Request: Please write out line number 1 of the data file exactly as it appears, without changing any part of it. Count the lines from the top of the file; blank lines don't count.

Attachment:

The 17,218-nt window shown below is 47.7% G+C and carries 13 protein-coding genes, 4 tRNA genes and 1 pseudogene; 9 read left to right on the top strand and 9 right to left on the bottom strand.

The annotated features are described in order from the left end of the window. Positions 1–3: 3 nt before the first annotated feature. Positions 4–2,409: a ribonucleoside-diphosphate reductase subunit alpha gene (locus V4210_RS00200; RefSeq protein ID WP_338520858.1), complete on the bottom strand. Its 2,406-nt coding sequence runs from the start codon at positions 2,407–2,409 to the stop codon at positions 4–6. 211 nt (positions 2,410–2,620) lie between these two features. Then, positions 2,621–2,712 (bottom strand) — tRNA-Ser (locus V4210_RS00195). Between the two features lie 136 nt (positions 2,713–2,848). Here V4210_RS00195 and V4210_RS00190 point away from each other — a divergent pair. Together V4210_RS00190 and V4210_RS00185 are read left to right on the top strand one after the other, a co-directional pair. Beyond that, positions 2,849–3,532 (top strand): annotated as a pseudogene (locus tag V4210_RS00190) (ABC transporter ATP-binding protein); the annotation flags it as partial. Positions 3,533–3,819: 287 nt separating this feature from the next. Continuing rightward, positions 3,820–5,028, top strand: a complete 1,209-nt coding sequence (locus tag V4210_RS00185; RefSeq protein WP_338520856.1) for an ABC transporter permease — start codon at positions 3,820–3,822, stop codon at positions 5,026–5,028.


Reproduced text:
The 17,218-nt window shown below is 47.7% G+C and carries 13 protein-coding genes, 4 tRNA genes and 1 pseudogene; 9 read left to right on the top strand and 9 right to left on the bottom strand.